Virtual Reality Simulators Yield Real Benefits in Cataract Surgery

Sumit (Sam) Garg, MD


April 09, 2021

When I was a medical student, I had the opportunity to try an ophthalmic surgery simulator that allowed for the creation of a capsulorrhexis, removal of nuclear fragments, and even a core vitrectomy. It was the coolest thing.

Unfortunately, this experience was not a sign of things to come. As I moved through my training, I wasn't given a chance to work with a surgical simulator again. A few programs that I interviewed at for residency had more "practical" ways of determining my ability to perform microsurgery. Could I tie a small-gauge suture under a microscope? Stack pills with chopsticks? Ascertain my stereo vision using the Titmus fly test? I wondered whether simulators, even in their early-generation versions, would have been a superior means of testing my skills and improving my learning curve.

This question has become even more pertinent to me now, after more than a decade of training residents and fellows, as I've come to realize that surgical skill is part nature and part nurture. There are some truly gifted surgeons with excellent surgical intuition, decision-making skills, and execution, but these individuals are the exception. For most, practice is essential, with repetition of surgical maneuvers and cases helping them gain confidence and skill.

A New Review of Virtual Cataract Surgery

It was therefore with some interest that I read a recent systematic literature review from Rothchild and colleagues, who explored whether virtual reality simulation (VRS) actually improves cataract surgery outcomes. They assessed 10 studies published between 2011 and 2020, encompassing 471 residents who performed more than 30,000 cataract surgery procedures.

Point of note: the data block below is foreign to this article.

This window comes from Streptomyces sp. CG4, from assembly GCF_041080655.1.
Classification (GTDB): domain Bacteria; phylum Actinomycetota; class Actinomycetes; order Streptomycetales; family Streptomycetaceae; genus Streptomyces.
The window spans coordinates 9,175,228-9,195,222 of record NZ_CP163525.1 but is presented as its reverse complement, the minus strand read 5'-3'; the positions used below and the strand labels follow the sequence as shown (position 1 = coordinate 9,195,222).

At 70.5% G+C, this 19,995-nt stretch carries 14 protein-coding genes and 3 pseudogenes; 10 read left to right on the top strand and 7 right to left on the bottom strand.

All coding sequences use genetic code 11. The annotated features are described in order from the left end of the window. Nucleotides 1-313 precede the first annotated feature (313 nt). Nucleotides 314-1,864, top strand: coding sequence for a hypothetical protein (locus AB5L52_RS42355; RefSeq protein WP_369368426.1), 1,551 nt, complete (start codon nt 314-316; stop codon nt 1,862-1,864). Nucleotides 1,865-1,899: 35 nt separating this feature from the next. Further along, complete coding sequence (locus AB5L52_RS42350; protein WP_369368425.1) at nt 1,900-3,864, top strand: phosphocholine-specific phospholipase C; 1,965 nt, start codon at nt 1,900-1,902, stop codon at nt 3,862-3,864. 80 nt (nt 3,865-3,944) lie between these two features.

The authors concluded that there is reasonable evidence that VRS results in a reduction in the real-life complication rate of cataract surgery, particularly posterior capsule tear rate and curvilinear capsulorrhexis completion. One study showed a statistically significant difference in terms of posterior capsule tear rate of 1.5% (simulator group) and 3.3% (non-simulator group). Rothchild and colleagues noted, however, that VRS access alone did not confer such benefits; a structured and supervised program with numerous repetitions and active teaching also played a role.

It must also be noted that this paper has several limitations typical of systematic reviews, including selection bias, its retrospective nature, and compiling data from various studies with differing study protocols.

Practice Is Practice, Whether Simulated or Not

Various surgical simulators are currently on the market with the aim of providing such help, including Eyesi, MicrovisTouch, and PhacoVision. It may be that concerns around cost are limiting the widespread incorporation of VRS systems. While I do not know the current price of these systems, I do recall that they were not inexpensive (eg, $30,000-$40,000) when our department looked into them.

Luckily for us, there are more economical ways to practice surgery (other than the traditional pig eye), such as eye models like the Kitaro Kit and the SimulEYE, among others. For trainees, we know that practice in any way possible is essential: wet labs, eye models, VRS, and real-time surgery.

This doesn't just apply to them, though.

As Malcolm Gladwell said, "Practice isn't the thing you do once you're good. It's the thing you do that makes you good." As surgical technologies and techniques continue to evolve, finding innovative and helpful ways of practicing is important for surgeons of all skill levels.

Sumit (Sam) Garg, MD, is the vice chair of clinical ophthalmology and an associate professor in the Department of Ophthalmology at the Gavin Herbert Eye Institute, University of California, in Irvine. He specializes in corneal and cataract surgery as well as laser refractive surgery.

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